August 22, 2010 by lauren
August 9, 2010 by lauren
Yield: 4 servings (serving size: 1 1/4 cups soup, 1 tablespoon cilantro, 1/8th avocado, and 1 lime wedge)
- 1 tablespoon olive oil
- 1 1/2 teaspoons bottled minced garlic
- 3/4 pound chicken breast tenders, cut into bite-sized pieces
- 1 teaspoon chipotle chile powder
- 1 teaspoon ground cumin
- 1 cup water
- 1/4 teaspoon salt
- 1 (14-ounce) can fat-free, less-sodium chicken broth
- 1 (14.5-ounce) can stewed tomatoes, undrained
- 1/4 cup chopped fresh cilantro
- 1 lime, cut into 4 wedges
Heat oil in a large saucepan over medium-high heat. Add minced garlic and chicken; sauté 2 minutes. Add chile powder and cumin; stir well. Add water, salt, broth, and tomatoes; bring to a boil. Cover, reduce heat, and simmer 5 minutes. Top with cilantro, avocado and serve with lime wedges.
to make this more quick, zone friendly I add frozen vegetables…
If you are Canadian and can’t handle the spice, watch out for the spice element. I enjoy using Rotelle canned tomatoes with peppers and then reduce the chipotle spice down to half (I am from the south)
August 7, 2010 by lauren
NEW YORK (Reuters Health) – People looking to shed body fat might want to follow their workouts with a few capsules of fish oil, if preliminary research is correct.
In a study of overweight adults, Australian researchers found that a combination of exercise and fish oil supplements was effective at reducing body fat and improving cholesterol levels and blood vessel function.
Study participants who took fish oil, alone or with exercise, saw their levels of “good” HDL cholesterol go up, while their triglycerides (an unhealthy form of blood fat) took a dip. Meanwhile, both exercise and fish oil seemed to cut body fat.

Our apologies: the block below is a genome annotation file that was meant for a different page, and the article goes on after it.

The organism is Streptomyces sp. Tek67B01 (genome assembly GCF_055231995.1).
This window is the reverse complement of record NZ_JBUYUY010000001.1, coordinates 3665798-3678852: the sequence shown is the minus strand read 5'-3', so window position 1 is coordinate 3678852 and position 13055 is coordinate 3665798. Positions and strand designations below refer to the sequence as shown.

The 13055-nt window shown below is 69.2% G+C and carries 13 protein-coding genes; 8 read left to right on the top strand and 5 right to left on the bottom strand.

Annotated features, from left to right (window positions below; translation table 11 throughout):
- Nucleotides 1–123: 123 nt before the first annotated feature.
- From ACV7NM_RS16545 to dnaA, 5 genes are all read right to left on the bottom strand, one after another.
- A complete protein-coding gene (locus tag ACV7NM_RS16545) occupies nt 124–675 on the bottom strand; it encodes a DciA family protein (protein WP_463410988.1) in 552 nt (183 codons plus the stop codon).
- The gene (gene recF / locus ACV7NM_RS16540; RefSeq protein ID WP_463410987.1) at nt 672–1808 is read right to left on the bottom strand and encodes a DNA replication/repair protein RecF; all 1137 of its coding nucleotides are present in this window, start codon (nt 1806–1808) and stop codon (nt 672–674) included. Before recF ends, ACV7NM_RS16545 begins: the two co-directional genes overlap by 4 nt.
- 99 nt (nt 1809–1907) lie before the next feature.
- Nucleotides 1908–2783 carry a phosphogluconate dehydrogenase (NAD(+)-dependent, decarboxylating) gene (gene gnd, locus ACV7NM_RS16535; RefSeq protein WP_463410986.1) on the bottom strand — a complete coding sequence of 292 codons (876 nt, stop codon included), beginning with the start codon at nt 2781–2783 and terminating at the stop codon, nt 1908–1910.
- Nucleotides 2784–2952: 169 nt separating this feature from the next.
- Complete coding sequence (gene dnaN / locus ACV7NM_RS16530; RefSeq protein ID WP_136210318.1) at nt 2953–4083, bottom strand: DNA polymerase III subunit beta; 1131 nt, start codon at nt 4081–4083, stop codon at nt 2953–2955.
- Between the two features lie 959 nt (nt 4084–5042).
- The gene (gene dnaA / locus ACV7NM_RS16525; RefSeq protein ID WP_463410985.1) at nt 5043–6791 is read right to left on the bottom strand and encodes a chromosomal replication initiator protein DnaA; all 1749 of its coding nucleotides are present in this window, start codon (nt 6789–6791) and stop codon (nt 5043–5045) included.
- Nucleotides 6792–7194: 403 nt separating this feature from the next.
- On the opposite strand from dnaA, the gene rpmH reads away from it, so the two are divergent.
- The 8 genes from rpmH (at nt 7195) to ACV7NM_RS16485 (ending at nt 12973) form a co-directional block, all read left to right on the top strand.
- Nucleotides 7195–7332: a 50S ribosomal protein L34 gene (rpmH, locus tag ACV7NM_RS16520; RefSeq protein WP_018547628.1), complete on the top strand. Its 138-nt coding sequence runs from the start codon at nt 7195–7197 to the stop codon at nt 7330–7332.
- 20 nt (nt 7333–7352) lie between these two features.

The overall benefits, according to the study authors, suggest that a combination of exercise and fish oil may improve overweight adults’ cardiovascular health.
Peter R. C. Howe and colleagues at the University of South Australia in Adelaide report the findings in the American Journal of Clinical Nutrition. Numerous studies have shown that the omega-3 fatty acids in fish may benefit the heart by lowering blood pressure and triglycerides, reducing the risk of blood clots and improving blood vessel function.
There’s also evidence from lab studies that fish oil affects metabolism in a way that can reduce body fat.
“Increasing intake of (omega-3 fatty acids) could be a useful adjunct to exercise programs aimed at improving body composition and decreasing cardiovascular disease risk,” Howe and his colleagues write.
However, they point out, this is the first clinical trial to look at the cardiovascular and weight benefits of combining fish oil with exercise. More research is needed to investigate the long-term effects, the researchers conclude.
SOURCE: American Journal of Clinical Nutrition, May 2007
August 6, 2010 by lauren
The list just keeps growing for the benefits of omega-3 fatty acids and overall health. The newest to the list is breast cancer. A study just published in the journal of Cancer Epidemiology, Biomarkers & Prevention surveyed approximately 35,000 postmenopausal women, ages 50 to 76, for their use of various specialty supplements (1). The 24-page summary took into account past and present use of supplements as well as frequency (days/week) and duration (year). Individuals taking fish oil had a 32 percent reduced risk of developing breast cancer, whereas other supplements typically taken to reduce menopausal symptoms (e.g., black cohosh, dong quai, soy, or St. John’s wort) had no association. Although further research needs to be conducted, this again adds to the growing body of evidence on the benefits of omega-3s for disease prevention.
1. Brasky TM, Lampe JW, Potter JD, Patterson RE, White E. Specialty supplements and breast cancer risk in the VITamins And Lifestyle (VITAL) Cohort. Cancer Epidemiol Biomarkers Prev. 2010 Jul;19(7):1696-708.
Scientists recently provided a report on CBS News that eating junk food changes brain chemistry in the same way that chronic cocaine use alters addictive brain functions (1). Psychologists estimates the recovery curves for drug addiction can range from as little as 8 weeks to 17 years to recover from addiction. (2) Do not fear! We, at CrossFit Monrovia, are here for your recovery needs from those french fries and doughnuts…
(1)CBS News Report@http//www.cbsnews.com/stories/2010/03/29/health
(2)TCC502eCornell Plant Food Cert. course@http://www.ecornell.com